By BEREKET DIRIBA, Correspondent MAY 21, 2015
As the first ballot without the name of the late PM Meles Zenawi, this year’s election could be trying a ruling front that is going through a lot these past years. Earlier in 2014, riots had reportedly shaken many parts of the country. The student movements in Western Oromia region, and the ongoing discontent of the Muslim community on the alleged government involvement in their internal affairs, may cost the ruling front some of its votes in parts of the nation.
The public support witnessed for the Oromo Federalist Congress, a major part of the MEDREK coalition, moved the Ethiopian Prime Minister and chairman of the Revolutionary Democrats into seeking the support of the Western Oromia regions. On the week before Election Day, the PM was seen busy pledging more infrastructural development, as well as promising to improve good governance in those regions. One of these major opposition strongholds, Ambo town, was visited by the Prime Minister for the first time in 25 years.
But Merera Gudina (PhD), a leader in the opposition MEDREK, said his party is to win the majority voice in Oromia if the ruling party plays fair in the elections.
Dr. Merera is running for Parliament in his home town Guder, capital of Toke Kutaye district. Even though he secured the majority support among the youth, many of them have not received election cards.
“We know that our youths and teachers were intentionally denied election cards by the government, but we are mobilizing them to make waves and keep their parents aware of the latest developments,” he said. “We are working to create a generation that will defend its right.”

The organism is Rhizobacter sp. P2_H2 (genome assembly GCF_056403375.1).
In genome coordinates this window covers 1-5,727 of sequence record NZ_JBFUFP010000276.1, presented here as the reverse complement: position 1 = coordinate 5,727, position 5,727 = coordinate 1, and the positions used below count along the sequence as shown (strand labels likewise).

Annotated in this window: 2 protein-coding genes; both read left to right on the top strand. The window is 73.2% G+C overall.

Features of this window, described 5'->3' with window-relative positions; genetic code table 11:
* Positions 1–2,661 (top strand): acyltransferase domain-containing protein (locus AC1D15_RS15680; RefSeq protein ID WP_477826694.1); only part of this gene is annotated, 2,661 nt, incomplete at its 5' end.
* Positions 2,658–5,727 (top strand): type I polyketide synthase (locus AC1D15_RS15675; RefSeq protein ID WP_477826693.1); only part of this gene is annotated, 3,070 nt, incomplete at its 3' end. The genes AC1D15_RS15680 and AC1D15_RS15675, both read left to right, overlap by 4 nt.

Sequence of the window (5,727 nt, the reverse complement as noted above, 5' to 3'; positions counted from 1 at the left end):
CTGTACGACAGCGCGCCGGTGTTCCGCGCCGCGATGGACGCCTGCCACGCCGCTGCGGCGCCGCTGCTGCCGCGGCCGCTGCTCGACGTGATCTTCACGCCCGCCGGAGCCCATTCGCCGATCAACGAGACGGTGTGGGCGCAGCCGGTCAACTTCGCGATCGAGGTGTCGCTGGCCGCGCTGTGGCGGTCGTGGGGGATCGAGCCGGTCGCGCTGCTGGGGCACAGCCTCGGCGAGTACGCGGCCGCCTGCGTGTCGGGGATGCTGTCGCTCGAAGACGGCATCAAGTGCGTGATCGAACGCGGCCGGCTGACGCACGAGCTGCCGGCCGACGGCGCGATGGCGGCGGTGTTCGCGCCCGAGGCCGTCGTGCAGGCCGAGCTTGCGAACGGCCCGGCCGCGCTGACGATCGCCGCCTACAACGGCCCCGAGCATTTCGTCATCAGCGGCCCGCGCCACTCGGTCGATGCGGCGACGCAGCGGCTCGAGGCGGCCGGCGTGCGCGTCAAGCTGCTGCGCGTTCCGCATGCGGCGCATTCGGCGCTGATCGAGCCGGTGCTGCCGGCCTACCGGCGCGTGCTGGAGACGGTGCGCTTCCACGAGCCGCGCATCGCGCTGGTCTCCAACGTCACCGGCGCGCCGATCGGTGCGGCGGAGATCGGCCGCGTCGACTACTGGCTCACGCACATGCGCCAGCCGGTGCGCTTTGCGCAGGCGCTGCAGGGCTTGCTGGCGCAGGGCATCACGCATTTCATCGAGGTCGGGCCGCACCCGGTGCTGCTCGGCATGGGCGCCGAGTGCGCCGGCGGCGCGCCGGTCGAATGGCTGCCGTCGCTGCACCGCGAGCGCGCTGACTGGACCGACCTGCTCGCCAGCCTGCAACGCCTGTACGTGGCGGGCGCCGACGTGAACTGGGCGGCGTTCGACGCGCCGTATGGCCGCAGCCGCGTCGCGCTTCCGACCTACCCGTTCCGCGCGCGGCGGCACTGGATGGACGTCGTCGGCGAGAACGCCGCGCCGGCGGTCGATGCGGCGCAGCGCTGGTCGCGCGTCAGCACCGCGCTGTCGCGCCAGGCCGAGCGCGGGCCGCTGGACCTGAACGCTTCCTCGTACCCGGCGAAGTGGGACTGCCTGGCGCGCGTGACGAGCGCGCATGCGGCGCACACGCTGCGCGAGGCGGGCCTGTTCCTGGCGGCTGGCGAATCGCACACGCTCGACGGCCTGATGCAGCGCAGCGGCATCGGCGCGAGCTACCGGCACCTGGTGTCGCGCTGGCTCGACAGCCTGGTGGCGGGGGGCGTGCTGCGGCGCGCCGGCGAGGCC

MEDREK, or the Social Democrats, also claim to have strong support in most of the Southern Nations, Nationalities and People’s regions.
“We have strong support in Gamo Gofa, Kembata, Hadiya and Sidama zones of the Southern Nations region”, said Tilahun Endeshaw, Vice-Chairman and Public Relations Head at MEDREK.
The Social Democrats have 270 Parliament candidates running for this election. Their coalition will be running in Tigray, Southern Nations region, Oromia and in the capital Addis Ababa. They are represented by Arena Tigray, an opposition group in the Tigray region where the ruling TPLF is dominant. But with the seasoned members of Andinet party discharged from the election by the Electoral Board, their coalition apparently lost strong representatives in the Amhara region.
“Still we will win the majority vote in the remaining constituencies where we have major support of the people, both in urban and rural areas,” said Endeshaw.
The MEDREK leader bitterly blames the government for repressions in many areas. He said his party members in southern parts of the country were persecuted, including in Kambata Zone, where there were members whose lands were confiscated in the run up to the election. He told Gizeyat, “As we approach the Election Day these pressures seem to ease for the time, but our campaigns are still under attack by ruling-party cadres.”
“Like all other government institutions the electoral board is in favor of the government. It’s not free and I doubt how such institution could be entrusted to hold free and fair elections,” — Sileshi Feyisa
Many leaders from opposition parties are accusing the government of sabotaging their campaigns and activities.